The Signals Are Talking: Why Today’s Fringe Is Tomorrow’s Mainstream Read Online Free - “How did we miss that?” is perhaps the scariest question for a business leader to face: it's the one that they have to ask themselves when one day they wake up to discover that a competitor or startup has just released something new that changes their world forever. If you're asking this question, it's probably too late: you didn’t see this important new development coming, or didn’t understand it well enough to take it seriously, and now you must play the most dreaded game of all—catch-up.
In How Did We Miss That?: How to Forecast the Next Big Thing, Amy Webb shows you how to avoid having to ask that frightening question. Successful business leaders seem to have a sixth sense about what's next; an uncanny ability to predict the next big trend or market development. But it's not magic. Webb teaches you how to spot today the signs of tomorrow's trends; specifically, the trends affecting your world—your market, your products, and your competitors. She demonstrates how the future doesn’t arrive fully formed, but rather emerges step-by-step, appearing first around the fringes of society. But that future is easy to miss unless you know where and how to look.
Books about the near-future, not to mention countless blogs, postings, seminars, and conferences, simply tell you what the author thinks is coming, leaving you to pick the prognostication you prefer. Amy Webb shows you where and how to look in the present for harbingers of the future. Her book is an invaluable resource for leaders of all kinds.
|Title||:||The Signals Are Talking: Why Today’s Fringe Is Tomorrow’s Mainstream|
|Number of Pages||:||336 pages|
November 09, 2016
Consider me mind-boggled!
But it's not for the first time. That happened somewhere around 1970, when I tried to wrap my head around Alvin Toffler's Future Shock (followed by The Third Wave and Power Shift. Then came books by John Naisbitt, such as Megatrends 2000, and Faith Popcorn's Clicking: 17...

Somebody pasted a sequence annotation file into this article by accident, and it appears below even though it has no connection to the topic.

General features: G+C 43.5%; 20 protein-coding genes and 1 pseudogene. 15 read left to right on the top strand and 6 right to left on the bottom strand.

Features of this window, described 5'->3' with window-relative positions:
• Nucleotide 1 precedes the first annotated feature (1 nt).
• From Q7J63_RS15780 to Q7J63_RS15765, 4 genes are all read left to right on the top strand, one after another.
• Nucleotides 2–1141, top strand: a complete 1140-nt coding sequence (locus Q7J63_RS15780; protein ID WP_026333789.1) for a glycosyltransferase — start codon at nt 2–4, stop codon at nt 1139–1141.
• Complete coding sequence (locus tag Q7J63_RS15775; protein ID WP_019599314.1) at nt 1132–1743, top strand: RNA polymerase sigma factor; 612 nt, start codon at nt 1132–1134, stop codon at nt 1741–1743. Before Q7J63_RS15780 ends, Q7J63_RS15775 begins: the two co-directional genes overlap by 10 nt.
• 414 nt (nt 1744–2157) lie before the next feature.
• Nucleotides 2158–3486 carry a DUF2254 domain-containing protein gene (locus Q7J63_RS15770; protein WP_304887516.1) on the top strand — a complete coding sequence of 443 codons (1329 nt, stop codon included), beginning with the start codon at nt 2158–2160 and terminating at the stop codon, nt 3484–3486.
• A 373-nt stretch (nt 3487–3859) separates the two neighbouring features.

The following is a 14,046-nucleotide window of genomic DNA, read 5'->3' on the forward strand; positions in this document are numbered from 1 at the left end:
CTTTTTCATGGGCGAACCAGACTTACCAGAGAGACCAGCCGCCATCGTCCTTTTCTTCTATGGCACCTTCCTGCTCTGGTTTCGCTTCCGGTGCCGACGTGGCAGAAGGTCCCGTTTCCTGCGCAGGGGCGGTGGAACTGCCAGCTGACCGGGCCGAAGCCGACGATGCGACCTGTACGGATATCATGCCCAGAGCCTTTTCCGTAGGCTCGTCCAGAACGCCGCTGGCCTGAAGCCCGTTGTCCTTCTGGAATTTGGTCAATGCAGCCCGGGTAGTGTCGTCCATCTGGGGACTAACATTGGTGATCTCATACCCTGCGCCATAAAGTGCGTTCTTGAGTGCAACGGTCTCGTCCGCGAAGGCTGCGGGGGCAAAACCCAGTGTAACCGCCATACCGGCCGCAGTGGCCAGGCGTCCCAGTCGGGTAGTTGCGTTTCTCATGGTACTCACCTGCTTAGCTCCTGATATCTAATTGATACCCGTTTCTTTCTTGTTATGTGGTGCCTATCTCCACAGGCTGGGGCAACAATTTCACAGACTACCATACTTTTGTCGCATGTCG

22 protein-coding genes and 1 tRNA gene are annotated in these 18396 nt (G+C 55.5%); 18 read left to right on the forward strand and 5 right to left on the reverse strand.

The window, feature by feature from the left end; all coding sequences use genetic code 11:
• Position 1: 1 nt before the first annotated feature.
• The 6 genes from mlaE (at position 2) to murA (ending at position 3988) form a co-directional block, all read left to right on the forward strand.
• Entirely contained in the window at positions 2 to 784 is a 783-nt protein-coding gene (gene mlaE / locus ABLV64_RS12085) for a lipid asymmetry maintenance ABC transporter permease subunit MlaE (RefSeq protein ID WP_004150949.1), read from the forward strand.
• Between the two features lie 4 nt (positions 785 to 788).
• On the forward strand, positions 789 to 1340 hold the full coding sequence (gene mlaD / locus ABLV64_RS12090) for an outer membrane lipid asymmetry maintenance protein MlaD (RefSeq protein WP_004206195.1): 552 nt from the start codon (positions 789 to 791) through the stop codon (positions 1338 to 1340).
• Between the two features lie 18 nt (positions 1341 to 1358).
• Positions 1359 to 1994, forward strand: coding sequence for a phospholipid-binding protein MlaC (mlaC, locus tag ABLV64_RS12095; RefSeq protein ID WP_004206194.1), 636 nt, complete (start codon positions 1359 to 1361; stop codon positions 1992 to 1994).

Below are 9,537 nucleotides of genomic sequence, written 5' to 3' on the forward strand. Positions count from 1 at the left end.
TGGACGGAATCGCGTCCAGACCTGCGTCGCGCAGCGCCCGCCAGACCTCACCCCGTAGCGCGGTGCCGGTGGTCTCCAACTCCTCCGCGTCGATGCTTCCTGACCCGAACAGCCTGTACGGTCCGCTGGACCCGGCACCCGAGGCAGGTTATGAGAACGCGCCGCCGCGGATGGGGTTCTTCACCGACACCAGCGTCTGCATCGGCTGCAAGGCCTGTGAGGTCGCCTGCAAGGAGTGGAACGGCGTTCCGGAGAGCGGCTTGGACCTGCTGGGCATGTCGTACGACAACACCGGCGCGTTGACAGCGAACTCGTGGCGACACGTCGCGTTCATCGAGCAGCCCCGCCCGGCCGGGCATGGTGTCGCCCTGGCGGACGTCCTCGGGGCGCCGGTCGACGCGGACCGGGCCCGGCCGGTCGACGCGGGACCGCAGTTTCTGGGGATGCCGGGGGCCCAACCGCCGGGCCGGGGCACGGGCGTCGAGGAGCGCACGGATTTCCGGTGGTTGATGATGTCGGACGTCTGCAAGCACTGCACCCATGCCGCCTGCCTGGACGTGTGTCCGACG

January 08, 2017
There were some good insights and examples in here. If someone was looking for a scenario planning framework, I'd suggest one like this: Wired Guide to Personal Scenario Planning, over the one in this book, which had a long-winded structure and at times seemed forced (i.e. steps fit into the acro...
November 08, 2016
Is your antenna in tune? Are you looking forward and trying to scan what the future may bring, or are you looking the other way and missing out on what may be the next competitive advantage, new trend or industry breakthrough? What signals are you scanning for?
This interesting book seeks to get y...
February 04, 2017
For regular followers of tech news/articles, the book may be largely redundant. I enjoyed it only slightly because of that.
April 15, 2017
It has always been the holy grail in Silicon Valley for engineers, entrepreneurs and Venture capitalists to spot the next big thing early in its inception. But then, the reality for most of them is that they get to know about it just like the rest of us, in spite of all the resources at their dis...
December 15, 2017
I bought this book for the final chapter - Reverse Engineering the Future - because that is something which has my interest. In all fairness, I felt that I ought to read all of the preceding chapters in order to establish the argument which the final chapter advances. I am afraid that I was disap...
July 06, 2017
Had I not heard Amy Webb on an episode of This Week in Tech, I would never have picked up her book, The Signals Are Talking: Why Today’s Fringe Is Tomorrow’s Mainstream (2016, PublicAffairs).
Had the first chapter not hooked me, I probably would have taken it back to the library and devoured one o...
March 18, 2017
Good manual for how to think critical and analytical about technology.
December 28, 2016
What’s a legitimate trend versus what’s just trendy? This is the question Amy Webb wants to better equip us to answer using the general perspectives and specific thought processes laid out in The Signals Are Talking. Besides the occasional TED-talky-listen-to-me-and-your-world-will-be-forever-cha...
February 16, 2018
Amy Webb is one smart cookie. Her title, Futurist, sounds like it was dreamed up by Isaac Asimov or some other giant of Science Fiction. But there’s nothing dreamy about her work. She gives great examples of how discerning the difference between a trend and merely trendy can lead to the downfall...